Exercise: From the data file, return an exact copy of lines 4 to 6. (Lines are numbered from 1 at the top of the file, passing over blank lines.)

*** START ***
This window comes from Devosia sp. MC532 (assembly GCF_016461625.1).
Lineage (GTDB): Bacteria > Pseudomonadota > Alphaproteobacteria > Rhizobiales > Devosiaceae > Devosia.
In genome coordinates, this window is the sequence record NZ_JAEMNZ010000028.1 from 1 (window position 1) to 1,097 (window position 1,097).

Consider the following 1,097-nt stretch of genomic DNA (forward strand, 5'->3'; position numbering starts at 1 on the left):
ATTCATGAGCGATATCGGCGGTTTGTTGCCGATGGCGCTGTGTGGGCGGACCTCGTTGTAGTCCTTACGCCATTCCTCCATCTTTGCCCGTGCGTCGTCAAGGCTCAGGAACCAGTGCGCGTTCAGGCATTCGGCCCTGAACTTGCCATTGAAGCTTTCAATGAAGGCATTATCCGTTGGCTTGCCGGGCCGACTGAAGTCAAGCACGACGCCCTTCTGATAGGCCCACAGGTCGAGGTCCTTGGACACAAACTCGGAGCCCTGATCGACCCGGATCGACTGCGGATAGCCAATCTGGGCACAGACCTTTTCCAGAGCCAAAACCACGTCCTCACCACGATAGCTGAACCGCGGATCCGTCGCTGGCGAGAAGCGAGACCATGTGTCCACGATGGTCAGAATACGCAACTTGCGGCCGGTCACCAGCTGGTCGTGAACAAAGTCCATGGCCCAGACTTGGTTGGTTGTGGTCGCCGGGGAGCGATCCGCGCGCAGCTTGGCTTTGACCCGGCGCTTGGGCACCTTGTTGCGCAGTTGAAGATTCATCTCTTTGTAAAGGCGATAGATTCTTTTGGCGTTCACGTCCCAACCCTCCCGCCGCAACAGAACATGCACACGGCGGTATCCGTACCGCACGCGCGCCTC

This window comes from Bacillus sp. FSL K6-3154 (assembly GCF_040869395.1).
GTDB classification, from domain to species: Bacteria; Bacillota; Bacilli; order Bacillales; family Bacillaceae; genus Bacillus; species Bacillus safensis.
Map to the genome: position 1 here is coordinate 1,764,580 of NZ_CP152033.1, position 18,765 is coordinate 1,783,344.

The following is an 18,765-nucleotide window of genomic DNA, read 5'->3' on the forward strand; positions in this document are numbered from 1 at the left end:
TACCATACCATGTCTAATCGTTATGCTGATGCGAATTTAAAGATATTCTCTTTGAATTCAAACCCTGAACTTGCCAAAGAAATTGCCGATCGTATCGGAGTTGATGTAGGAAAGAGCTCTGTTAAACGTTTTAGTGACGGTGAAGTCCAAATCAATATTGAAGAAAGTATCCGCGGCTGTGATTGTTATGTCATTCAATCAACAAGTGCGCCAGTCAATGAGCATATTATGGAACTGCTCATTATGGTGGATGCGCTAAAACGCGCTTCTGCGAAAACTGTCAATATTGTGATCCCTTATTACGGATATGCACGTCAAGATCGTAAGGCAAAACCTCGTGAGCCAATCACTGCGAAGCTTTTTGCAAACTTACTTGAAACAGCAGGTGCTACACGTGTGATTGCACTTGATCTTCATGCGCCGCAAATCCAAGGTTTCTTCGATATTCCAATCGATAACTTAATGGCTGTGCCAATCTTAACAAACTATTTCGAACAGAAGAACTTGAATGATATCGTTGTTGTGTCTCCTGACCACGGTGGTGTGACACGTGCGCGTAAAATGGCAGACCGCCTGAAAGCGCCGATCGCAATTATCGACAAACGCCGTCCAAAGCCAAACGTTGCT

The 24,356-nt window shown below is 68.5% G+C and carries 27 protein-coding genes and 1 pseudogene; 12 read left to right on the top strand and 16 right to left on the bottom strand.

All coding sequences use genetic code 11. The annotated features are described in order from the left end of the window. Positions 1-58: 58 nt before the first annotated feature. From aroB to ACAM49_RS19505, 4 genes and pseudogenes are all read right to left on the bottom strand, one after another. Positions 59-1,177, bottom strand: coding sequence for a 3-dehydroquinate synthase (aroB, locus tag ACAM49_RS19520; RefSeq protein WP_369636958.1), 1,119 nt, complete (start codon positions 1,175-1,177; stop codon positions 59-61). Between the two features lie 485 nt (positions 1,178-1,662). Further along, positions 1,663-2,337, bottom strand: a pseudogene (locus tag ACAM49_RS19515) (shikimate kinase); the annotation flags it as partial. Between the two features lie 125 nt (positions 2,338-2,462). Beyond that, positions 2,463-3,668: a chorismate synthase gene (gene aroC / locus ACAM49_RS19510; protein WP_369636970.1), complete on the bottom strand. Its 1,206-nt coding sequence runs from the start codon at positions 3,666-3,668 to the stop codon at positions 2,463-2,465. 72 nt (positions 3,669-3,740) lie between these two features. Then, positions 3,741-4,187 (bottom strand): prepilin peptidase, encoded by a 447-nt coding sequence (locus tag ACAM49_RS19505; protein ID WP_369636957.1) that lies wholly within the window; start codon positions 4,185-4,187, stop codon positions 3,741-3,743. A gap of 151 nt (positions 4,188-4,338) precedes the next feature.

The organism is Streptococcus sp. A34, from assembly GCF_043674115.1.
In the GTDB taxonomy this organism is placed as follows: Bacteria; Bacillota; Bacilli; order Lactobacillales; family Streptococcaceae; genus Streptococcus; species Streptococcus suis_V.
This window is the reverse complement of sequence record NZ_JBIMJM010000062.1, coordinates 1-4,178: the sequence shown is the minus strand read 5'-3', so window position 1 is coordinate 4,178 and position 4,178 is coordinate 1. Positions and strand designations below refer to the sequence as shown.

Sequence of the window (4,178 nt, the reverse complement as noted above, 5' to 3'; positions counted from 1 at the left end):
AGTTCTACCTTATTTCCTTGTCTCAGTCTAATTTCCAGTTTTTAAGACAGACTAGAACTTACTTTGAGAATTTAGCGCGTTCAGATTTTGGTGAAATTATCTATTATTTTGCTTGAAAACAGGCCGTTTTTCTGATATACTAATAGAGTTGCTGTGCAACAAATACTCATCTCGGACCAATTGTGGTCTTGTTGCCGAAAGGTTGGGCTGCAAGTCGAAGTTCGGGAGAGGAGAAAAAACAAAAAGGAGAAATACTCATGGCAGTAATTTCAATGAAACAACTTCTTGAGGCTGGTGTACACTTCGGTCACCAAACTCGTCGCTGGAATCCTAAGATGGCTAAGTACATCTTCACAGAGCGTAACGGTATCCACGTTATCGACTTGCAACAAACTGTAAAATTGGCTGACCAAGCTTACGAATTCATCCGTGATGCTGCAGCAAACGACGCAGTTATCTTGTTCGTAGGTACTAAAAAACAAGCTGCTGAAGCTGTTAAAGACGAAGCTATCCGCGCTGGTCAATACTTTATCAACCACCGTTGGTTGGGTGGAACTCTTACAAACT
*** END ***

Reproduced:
Consider the following 1,097-nt stretch of genomic DNA (forward strand, 5'->3'; position numbering starts at 1 on the left):
ATTCATGAGCGATATCGGCGGTTTGTTGCCGATGGCGCTGTGTGGGCGGACCTCGTTGTAGTCCTTACGCCATTCCTCCATCTTTGCCCGTGCGTCGTCAAGGCTCAGGAACCAGTGCGCGTTCAGGCATTCGGCCCTGAACTTGCCATTGAAGCTTTCAATGAAGGCATTATCCGTTGGCTTGCCGGGCCGACTGAAGTCAAGCACGACGCCCTTCTGATAGGCCCACAGGTCGAGGTCCTTGGACACAAACTCGGAGCCCTGATCGACCCGGATCGACTGCGGATAGCCAATCTGGGCACAGACCTTTTCCAGAGCCAAAACCACGTCCTCACCACGATAGCTGAACCGCGGATCCGTCGCTGGCGAGAAGCGAGACCATGTGTCCACGATGGTCAGAATACGCAACTTGCGGCCGGTCACCAGCTGGTCGTGAACAAAGTCCATGGCCCAGACTTGGTTGGTTGTGGTCGCCGGGGAGCGATCCGCGCGCAGCTTGGCTTTGACCCGGCGCTTGGGCACCTTGTTGCGCAGTTGAAGATTCATCTCTTTGTAAAGGCGATAGATTCTTTTGGCGTTCACGTCCCAACCCTCCCGCCGCAACAGAACATGCACACGGCGGTATCCGTACCGCACGCGCGCCTC

This window comes from Bacillus sp. FSL K6-3154 (assembly GCF_040869395.1).